I sat across from the doctor. He was very Russian. His English wasn’t great. He smiled.
“So, you have problem with anus, yes?”
He gave my midsection a concerned look. “What?”
“Well,” I told him, “it is very painful in my—well, my anus. It started on Monday, but it keeps getting worse and I have a bad cough too so every time I cough my body tenses and I get this horrible stabbing pain and—well, it is agony. It’s like the world’s cruelest fucking joke, there is no God.”
He nodded along with my story and I could tell the only things he understood were “anus,” and “fuck.”
He smiled and stood up.
“Let us go to exam room. I will look at your—” he paused, “pain place.”
He laughed. I laughed. We headed into the room next door. It was a cold room and a young female nurse stood in the corner, watching.
“Take off these,” he said pointing to my pants. I looked at the nurse, she didn’t move. I went to the corner and took my pants off.
“These, too?” I asked, knowing the answer.
I took my underpants off as well and placed them beside my pants on top of different containers of medical equipment. I walked over to him beside the table.
“Up,” he said. He put one hand on the table and lifted a leg up. “Like dog,” he said. He climbed off the table and patted it gently. My turn. I climbed up onto the table. He tapped my elbows and I transitioned into a downward facing dog.
“Good,” I heard him say. He began pressing and prodding.
“Does it hurt here?”
I looked up at the nurse, she was standing there watching like some sadistic, curious cat—big eyed. She had a surgical mask over her mouth, to hide her smile presumably. Then, a finger came into view between us. It was a great big yellow-gloved finger; maybe a ten-centimeter circumference, two to three inches long. It wasn’t an artist’s finger.
“I see anus with finger now.”
Ten minutes after the doctor finished playing I-could-have-sworn-I-left-my-keys-around-here-somewhere inside my anus, we sat across from each other in his office.
“You have trauma anus,” he told me.
“Sorry, one moment. I will get translator.”
He left. When he returned he was with a kid who looked not more than 18. I stared up at him and my first thought was, I can’t shake his hand, I’ve just had a finger in my ass.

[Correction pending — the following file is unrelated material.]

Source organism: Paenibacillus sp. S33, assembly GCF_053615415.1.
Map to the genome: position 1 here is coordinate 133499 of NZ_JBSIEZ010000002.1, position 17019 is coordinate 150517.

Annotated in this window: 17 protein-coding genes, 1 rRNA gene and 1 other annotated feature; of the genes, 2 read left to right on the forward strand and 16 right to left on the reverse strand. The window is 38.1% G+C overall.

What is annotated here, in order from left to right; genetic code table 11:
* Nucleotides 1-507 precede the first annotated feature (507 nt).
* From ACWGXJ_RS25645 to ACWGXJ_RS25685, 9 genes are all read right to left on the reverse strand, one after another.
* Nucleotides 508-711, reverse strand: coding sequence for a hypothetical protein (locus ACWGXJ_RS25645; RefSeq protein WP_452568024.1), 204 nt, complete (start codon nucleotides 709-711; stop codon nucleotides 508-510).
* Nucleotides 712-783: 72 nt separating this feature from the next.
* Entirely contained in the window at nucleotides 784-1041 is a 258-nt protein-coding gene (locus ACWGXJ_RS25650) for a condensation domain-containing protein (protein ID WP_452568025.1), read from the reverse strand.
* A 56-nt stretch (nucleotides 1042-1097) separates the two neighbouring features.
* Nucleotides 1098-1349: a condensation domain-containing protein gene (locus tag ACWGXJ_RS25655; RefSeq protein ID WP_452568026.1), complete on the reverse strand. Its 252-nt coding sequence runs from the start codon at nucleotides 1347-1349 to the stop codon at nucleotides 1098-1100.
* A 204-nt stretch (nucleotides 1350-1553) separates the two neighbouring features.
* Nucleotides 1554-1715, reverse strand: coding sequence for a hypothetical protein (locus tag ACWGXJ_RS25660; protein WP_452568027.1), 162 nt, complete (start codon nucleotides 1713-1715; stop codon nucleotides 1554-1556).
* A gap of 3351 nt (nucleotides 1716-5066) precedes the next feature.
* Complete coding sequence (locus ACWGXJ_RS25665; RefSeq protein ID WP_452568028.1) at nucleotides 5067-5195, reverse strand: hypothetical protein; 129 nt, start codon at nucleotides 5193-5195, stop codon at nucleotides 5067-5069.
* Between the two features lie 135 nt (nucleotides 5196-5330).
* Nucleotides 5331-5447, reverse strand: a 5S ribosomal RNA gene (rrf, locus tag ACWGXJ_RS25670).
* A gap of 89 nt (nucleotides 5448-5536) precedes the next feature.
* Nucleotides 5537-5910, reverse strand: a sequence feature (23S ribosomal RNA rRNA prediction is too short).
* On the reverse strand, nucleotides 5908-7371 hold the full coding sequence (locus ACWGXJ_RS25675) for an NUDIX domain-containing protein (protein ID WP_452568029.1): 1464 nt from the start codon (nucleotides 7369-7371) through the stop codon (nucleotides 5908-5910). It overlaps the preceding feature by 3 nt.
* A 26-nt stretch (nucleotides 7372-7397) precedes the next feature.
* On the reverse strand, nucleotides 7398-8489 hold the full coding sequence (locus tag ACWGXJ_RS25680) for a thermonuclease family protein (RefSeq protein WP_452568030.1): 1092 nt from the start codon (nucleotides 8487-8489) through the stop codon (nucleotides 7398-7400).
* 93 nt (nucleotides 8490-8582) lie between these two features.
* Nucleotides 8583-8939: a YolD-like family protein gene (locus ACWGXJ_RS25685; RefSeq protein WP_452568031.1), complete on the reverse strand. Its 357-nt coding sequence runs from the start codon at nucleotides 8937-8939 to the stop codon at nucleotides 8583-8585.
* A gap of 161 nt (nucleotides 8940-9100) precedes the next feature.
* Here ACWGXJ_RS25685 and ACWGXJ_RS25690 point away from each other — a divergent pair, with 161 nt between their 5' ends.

But, then I realized, no—wait, it wasn’t my finger, so surely–it’s fine.
I almost reached out before a thought struck me; but someone in the room has had a finger in the ass of someone else in the room. That doesn’t seem like the most atmospheric time for a handshake.
At that point I’d been staring at his hand for the past thirty seconds so not shaking it now would just be awkward. I held out my hand. He took it, reluctantly.
“Bet this is the most awkward conversation you’ll have to translate all day, huh?”
He pulled out a chair beside me. “Mhm,” he said.
The doctor went back behind the desk in front of us and smiled. He began speaking a lot of Russian as the translator nodded along. I couldn’t follow. Eventually the translator turned.
“He says you have hurt it because of trauma. Have you had any trauma?”
I frown, “butt trauma?”
“No. I was just walking, and this pressure just started to build.”
He looked to the doctor, listened, then translated, “did you fall, or sit down on something?”
I laughed a little and shrugged, “nope, not that I can remember. I was just walking, and it started up.” The translator gave me a funny look, the doctor too. At that point I caught on that what I was saying was just the sort of lame ass lie someone might tell if they didn’t want to admit that they’d been playing a game of who’s hiding what, where?
“Really!” I said.
The doctor began writing something. The translator stood up.
“That is all,” he said and left. I waved him out.
The doctor continued writing away on his notepad and I watched the wall for a bit, trying to find the least painful angle to sit at.
Eventually, he slid a piece of paper towards me. It was a prescription with a list of things on it. He pointed.
“uh—for pain. 2 times per day.” He mimed tossing pills in his mouth.
He pointed back at the page, “and this svetcher hmm, svetcher—hmm, only moment.” He pulled out his phone. He typed something. He turned it to me.
“Candle!” He says
“Yes! For your anus”
“Oh, it goes right up there then?”
He laughed. I laughed.
“Okay!” I said, silently praying that some terrible translation error was being made.
He then made a whistling sound and guided his finger through the air, as you might guide a candle through an anus, apparently.
I gave him a thumbs-up.
“Okay?” he said.
I nodded. “Yeah, okay.”
He smiled, handing me the slip. He shook my hand and waved toward the door. I left. As I walked down the hall towards reception to pay, I was able to translate the first sentence of his notes:
Patient Denied Fact of Anal Trauma.